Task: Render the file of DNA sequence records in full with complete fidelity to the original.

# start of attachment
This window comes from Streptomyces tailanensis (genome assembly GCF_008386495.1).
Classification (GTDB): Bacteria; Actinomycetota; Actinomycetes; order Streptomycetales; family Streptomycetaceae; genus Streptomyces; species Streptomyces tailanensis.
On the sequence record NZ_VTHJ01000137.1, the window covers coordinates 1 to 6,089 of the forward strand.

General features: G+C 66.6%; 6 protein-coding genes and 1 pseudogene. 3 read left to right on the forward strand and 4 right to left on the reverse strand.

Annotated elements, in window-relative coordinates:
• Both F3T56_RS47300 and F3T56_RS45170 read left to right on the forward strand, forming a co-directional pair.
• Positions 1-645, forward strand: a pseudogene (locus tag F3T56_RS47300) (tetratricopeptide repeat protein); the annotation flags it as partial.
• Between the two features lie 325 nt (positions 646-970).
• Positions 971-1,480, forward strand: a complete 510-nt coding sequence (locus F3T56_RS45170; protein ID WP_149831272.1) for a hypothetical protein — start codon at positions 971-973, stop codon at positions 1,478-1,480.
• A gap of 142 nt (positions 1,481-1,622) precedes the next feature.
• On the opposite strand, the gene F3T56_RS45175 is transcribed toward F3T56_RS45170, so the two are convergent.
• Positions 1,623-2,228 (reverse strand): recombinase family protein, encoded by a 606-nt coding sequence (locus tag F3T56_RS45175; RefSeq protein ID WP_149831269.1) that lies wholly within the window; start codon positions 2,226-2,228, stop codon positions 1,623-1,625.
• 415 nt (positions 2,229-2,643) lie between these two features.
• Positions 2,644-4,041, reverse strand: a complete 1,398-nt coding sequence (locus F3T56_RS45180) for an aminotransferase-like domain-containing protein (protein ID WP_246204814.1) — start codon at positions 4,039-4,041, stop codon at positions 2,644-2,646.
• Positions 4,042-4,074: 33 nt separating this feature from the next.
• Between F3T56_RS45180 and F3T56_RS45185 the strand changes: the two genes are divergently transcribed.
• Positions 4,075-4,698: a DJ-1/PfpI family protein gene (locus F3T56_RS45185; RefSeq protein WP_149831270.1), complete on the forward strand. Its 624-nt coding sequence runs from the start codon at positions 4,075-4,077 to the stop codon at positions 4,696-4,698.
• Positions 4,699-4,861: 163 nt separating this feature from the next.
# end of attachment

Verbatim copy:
This window comes from Streptomyces tailanensis (genome assembly GCF_008386495.1).
Classification (GTDB): Bacteria; Actinomycetota; Actinomycetes; order Streptomycetales; family Streptomycetaceae; genus Streptomyces; species Streptomyces tailanensis.
On the sequence record NZ_VTHJ01000137.1, the window covers coordinates 1 to 6,089 of the forward strand.

General features: G+C 66.6%; 6 protein-coding genes and 1 pseudogene. 3 read left to right on the forward strand and 4 right to left on the reverse strand.

Annotated elements, in window-relative coordinates:
• Both F3T56_RS47300 and F3T56_RS45170 read left to right on the forward strand, forming a co-directional pair.
• Positions 1-645, forward strand: a pseudogene (locus tag F3T56_RS47300) (tetratricopeptide repeat protein); the annotation flags it as partial.
• Between the two features lie 325 nt (positions 646-970).
• Positions 971-1,480, forward strand: a complete 510-nt coding sequence (locus F3T56_RS45170; protein ID WP_149831272.1) for a hypothetical protein — start codon at positions 971-973, stop codon at positions 1,478-1,480.
• A gap of 142 nt (positions 1,481-1,622) precedes the next feature.
• On the opposite strand, the gene F3T56_RS45175 is transcribed toward F3T56_RS45170, so the two are convergent.
• Positions 1,623-2,228 (reverse strand): recombinase family protein, encoded by a 606-nt coding sequence (locus tag F3T56_RS45175; RefSeq protein ID WP_149831269.1) that lies wholly within the window; start codon positions 2,226-2,228, stop codon positions 1,623-1,625.
• 415 nt (positions 2,229-2,643) lie between these two features.
• Positions 2,644-4,041, reverse strand: a complete 1,398-nt coding sequence (locus F3T56_RS45180) for an aminotransferase-like domain-containing protein (protein ID WP_246204814.1) — start codon at positions 4,039-4,041, stop codon at positions 2,644-2,646.
• Positions 4,042-4,074: 33 nt separating this feature from the next.
• Between F3T56_RS45180 and F3T56_RS45185 the strand changes: the two genes are divergently transcribed.
• Positions 4,075-4,698: a DJ-1/PfpI family protein gene (locus F3T56_RS45185; RefSeq protein WP_149831270.1), complete on the forward strand. Its 624-nt coding sequence runs from the start codon at positions 4,075-4,077 to the stop codon at positions 4,696-4,698.
• Positions 4,699-4,861: 163 nt separating this feature from the next.